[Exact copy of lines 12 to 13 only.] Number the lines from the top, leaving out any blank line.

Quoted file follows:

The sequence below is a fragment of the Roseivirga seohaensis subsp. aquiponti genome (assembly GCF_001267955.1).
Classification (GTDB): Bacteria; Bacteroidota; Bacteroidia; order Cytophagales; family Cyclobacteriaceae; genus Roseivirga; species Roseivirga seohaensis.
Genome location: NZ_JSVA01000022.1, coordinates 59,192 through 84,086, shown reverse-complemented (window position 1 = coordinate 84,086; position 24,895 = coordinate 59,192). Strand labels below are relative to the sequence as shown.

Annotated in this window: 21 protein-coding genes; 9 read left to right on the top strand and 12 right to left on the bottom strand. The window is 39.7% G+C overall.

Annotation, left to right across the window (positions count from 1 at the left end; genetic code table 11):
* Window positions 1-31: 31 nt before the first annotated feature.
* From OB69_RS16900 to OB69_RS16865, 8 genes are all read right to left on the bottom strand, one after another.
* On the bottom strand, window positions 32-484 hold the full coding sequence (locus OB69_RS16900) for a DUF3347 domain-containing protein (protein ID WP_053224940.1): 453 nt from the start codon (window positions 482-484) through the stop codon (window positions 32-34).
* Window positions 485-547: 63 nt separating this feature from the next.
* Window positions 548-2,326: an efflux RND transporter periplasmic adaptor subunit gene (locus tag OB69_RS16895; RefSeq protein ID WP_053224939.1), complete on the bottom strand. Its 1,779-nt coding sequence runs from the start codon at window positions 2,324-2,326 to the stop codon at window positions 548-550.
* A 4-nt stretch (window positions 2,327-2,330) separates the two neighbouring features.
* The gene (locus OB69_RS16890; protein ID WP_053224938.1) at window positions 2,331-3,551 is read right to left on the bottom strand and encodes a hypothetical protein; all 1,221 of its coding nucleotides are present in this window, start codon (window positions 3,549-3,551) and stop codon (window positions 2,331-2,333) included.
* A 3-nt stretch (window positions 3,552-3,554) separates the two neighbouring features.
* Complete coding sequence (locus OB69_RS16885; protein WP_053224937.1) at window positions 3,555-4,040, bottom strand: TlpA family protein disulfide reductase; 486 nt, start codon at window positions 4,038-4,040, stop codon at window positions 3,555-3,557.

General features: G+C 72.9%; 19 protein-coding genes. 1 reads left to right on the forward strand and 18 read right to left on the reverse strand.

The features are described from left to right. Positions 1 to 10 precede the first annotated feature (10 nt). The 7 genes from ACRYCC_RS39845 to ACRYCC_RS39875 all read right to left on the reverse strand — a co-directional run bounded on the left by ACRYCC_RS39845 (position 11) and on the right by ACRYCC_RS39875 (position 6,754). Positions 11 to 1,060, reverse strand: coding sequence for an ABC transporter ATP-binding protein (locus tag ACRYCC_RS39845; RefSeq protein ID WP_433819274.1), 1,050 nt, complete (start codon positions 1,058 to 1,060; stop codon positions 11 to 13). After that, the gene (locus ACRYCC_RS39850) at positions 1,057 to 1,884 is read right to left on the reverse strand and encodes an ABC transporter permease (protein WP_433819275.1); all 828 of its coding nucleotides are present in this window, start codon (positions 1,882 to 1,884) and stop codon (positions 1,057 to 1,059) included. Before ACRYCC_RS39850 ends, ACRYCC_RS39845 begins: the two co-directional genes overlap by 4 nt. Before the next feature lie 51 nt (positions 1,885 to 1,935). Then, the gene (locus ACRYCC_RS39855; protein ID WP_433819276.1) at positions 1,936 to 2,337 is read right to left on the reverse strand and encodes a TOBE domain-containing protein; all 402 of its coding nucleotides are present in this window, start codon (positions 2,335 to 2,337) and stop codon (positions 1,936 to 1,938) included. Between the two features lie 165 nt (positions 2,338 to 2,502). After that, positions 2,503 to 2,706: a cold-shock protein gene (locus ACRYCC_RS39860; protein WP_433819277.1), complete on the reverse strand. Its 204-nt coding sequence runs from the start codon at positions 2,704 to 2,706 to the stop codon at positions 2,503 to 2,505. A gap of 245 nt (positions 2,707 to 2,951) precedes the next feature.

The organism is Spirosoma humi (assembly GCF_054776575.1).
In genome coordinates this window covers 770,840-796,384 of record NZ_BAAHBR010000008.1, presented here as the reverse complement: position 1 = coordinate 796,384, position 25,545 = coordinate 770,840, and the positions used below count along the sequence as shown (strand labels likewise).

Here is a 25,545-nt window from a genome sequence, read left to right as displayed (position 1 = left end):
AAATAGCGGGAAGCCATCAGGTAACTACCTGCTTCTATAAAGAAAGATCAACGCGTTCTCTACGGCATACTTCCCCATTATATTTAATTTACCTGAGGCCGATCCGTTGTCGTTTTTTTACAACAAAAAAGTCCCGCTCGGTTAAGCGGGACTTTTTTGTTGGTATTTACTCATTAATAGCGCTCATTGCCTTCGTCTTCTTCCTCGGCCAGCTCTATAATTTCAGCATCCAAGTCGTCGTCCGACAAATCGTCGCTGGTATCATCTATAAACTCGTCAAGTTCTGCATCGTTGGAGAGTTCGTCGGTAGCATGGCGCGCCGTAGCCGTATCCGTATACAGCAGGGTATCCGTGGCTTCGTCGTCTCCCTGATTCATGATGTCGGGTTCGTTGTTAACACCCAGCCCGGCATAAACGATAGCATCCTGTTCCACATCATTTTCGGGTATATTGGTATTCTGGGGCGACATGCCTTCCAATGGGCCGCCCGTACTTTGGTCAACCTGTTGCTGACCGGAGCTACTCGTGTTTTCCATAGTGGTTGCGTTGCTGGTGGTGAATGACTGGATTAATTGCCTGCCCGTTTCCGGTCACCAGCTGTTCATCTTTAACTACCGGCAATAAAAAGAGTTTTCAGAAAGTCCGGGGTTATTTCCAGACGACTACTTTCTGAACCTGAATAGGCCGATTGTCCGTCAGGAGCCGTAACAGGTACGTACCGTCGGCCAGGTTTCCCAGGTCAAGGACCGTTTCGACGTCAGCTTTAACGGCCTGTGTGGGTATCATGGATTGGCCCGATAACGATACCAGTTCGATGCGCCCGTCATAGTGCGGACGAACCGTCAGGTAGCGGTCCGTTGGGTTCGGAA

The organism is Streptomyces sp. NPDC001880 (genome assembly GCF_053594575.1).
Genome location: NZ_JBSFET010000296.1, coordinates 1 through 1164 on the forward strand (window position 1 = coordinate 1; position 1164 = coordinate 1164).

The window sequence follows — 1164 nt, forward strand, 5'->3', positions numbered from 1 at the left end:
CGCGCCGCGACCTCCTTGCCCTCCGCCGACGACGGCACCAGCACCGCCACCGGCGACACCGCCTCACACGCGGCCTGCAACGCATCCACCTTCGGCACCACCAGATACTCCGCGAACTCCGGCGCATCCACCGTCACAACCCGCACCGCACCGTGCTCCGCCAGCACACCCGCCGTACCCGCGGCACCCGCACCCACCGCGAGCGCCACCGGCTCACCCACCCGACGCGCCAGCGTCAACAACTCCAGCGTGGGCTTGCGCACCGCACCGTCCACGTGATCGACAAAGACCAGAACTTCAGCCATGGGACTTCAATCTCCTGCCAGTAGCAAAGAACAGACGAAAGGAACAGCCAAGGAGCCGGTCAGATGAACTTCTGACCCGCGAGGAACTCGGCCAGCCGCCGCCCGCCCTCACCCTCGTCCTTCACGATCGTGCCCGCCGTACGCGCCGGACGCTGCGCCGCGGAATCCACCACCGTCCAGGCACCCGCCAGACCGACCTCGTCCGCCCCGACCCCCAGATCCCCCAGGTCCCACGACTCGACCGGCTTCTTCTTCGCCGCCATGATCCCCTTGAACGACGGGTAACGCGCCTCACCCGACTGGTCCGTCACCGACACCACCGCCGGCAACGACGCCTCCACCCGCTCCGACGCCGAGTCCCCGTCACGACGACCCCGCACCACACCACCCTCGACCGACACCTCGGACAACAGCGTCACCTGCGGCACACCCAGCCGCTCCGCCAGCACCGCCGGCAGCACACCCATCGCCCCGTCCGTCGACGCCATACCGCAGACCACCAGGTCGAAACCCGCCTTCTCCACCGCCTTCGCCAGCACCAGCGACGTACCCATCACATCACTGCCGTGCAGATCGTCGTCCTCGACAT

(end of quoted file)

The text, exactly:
* The gene (locus OB69_RS16890; protein ID WP_053224938.1) at window positions 2,331-3,551 is read right to left on the bottom strand and encodes a hypothetical protein; all 1,221 of its coding nucleotides are present in this window, start codon (window positions 3,549-3,551) and stop codon (window positions 2,331-2,333) included.
* A 3-nt stretch (window positions 3,552-3,554) separates the two neighbouring features.